Social Media Begins with the Letter “S” ~ 171
That’s right, boys and girls. Today, and for the remainder of this week, the world receives a free education in social media and all its myriad uses and possibilities. If you currently live or visit New York, San Francisco, London, Rome, Paris, Hong Kong, Saö Paolo, or Istanbul, you have the incredible opportunity to hear lectures, party, play, and experience everything live. In other words, you can attend lectures, party, play, and experience social media in real time with companies like MTV, Comedy Central, Youtube, and Microsoft at venues like the Google Science and Technology Hub and the Gramercy Park Hotel.
For those of you residing in a different location this week, all you need is an Internet connection to access much of the free instruction and discussion happening globally. Visit Livestream to watch events happening now or talks you may have missed. I know many of my friends and colleagues still react towards social media as unnecessary, distracting, or evil and haven’t yet decided to learn how to make the most of so many tools available to us as members of a complex and changing society of corporations, freelancers, citizens, and participants in the history to come. If Facebook, Twitter, Youtube, MySpace, Tumblr, and WordPress all make you want to run for the exit, I highly recommend dipping your toes into the wading pool this week for free. You may find a way to enhance your life with our more connected twitterverse and if you don’t, you have invested only a bit of time.
Deciding to begin my #SMWNYC adventure in a less gigantic-corporation and free stuff sort of way tonight, I headed over to the offices of the Sesame Workshop to learn from the successful marketing campaigns of three separate Jewish organizations. Stephanie Wilchfort of Shalom Sesame began the discussion of how to leverage as many platforms as possible to succeed in marketing to one’s niche. Within five minutes, I had at least two pages of ideas already reproducing further ways to promote my career to the very specific industries within the arts and entertainment world to which I belong.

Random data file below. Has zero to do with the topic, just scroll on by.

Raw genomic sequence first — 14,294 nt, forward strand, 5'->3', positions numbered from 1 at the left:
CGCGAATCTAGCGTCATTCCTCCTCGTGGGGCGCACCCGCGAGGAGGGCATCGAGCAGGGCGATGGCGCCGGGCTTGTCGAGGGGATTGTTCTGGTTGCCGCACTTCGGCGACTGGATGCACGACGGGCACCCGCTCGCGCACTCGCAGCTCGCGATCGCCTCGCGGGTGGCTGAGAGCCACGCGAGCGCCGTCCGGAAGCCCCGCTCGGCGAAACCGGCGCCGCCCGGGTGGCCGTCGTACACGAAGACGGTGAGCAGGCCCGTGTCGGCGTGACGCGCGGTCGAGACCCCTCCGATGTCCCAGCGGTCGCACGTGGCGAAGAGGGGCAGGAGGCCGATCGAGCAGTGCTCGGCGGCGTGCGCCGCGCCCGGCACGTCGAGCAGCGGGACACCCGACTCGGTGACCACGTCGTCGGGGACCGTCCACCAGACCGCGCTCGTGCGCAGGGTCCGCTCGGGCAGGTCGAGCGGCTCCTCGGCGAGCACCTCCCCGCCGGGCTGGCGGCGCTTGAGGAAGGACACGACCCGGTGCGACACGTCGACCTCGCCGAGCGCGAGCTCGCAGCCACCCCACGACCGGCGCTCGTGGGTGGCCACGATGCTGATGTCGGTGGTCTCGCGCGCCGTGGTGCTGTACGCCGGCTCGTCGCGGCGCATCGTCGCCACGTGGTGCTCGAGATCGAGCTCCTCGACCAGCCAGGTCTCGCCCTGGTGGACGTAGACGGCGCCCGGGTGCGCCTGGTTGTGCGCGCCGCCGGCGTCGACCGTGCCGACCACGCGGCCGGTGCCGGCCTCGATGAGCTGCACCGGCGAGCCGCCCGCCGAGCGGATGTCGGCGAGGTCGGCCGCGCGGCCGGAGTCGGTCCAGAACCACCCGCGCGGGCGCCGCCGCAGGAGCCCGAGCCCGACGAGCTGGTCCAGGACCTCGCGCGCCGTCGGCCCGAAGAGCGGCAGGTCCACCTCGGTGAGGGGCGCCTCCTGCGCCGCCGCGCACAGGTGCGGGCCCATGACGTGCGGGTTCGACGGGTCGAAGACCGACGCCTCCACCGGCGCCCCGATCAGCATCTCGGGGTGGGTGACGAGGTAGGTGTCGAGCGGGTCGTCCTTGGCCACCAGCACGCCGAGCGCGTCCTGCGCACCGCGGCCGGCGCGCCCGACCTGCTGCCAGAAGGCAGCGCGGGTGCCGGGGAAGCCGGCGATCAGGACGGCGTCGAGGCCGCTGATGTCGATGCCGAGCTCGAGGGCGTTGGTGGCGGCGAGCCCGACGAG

Motti Seligson of Chabad discussed ways in which seemingly underdog high schools won large sums of money in an online challenge sponsored by Khol’s. Most importantly, he stressed the value of empowering a passionate community to rally behind one’s cause and reminded us all of the necessity of keeping such a rallying point personal and relevant. Reaching out as human beings to the rest of humanity seems a crucial theme for this Social Media Week in New York, and Andy Neusner of Jewish Community Heroes spoke last and extensively on working more closely through as many channels as possible to individual. Specifically, he addressed the importance of avoiding polarizing issues that might distract from one’s mission and ways to engage with individual “thought leaders” in smaller parts of the community that one wishes to attract.
Discussions on hashtags, listening tools, automation points, email blasts, efficiency, time management, and the impossibility of overexposure ensued. This panel agreed that the ROI, or “risk of ignoring something,” far outweighed the potential danger of oversaturating one’s niche by posting the same information in too many places. Why should anyone care? Social media will change throughout the years, but our ability to connect as a society will likely continue to increase for quite some time. As a freelance singer and actor, I have a duty to myself and my career to promote and encourage future current and future work. With an obligation to my friends, readers, and supporters to treat them with respect and not as a number, I highly value the input given to help me consider every option available to me to intensely market myself, but with grace and consideration of my audience.
Tonight, I feel incredibly thankful for all of the sponsors, speakers, and participants in Social Media Week 2011. Take advantage of it, if you can. Tomorrow, I attend a case study of the marketing platform for the Rally to Restore Sanity and/or Fear with Comedy Central and MTV and a discussion entitled “High Art vs. the Masses” about the art world’s use of and reaction toward social networking. In the meantime, Sarah Small has one of my newly favorite pieces of writing in hand regarding her Tableau Vivant and hopes to have it published. I don’t know exactly what tomorrow will bring, but I can guarantee I won’t be bored, depressed, and hiding from winter anymore. Progress.
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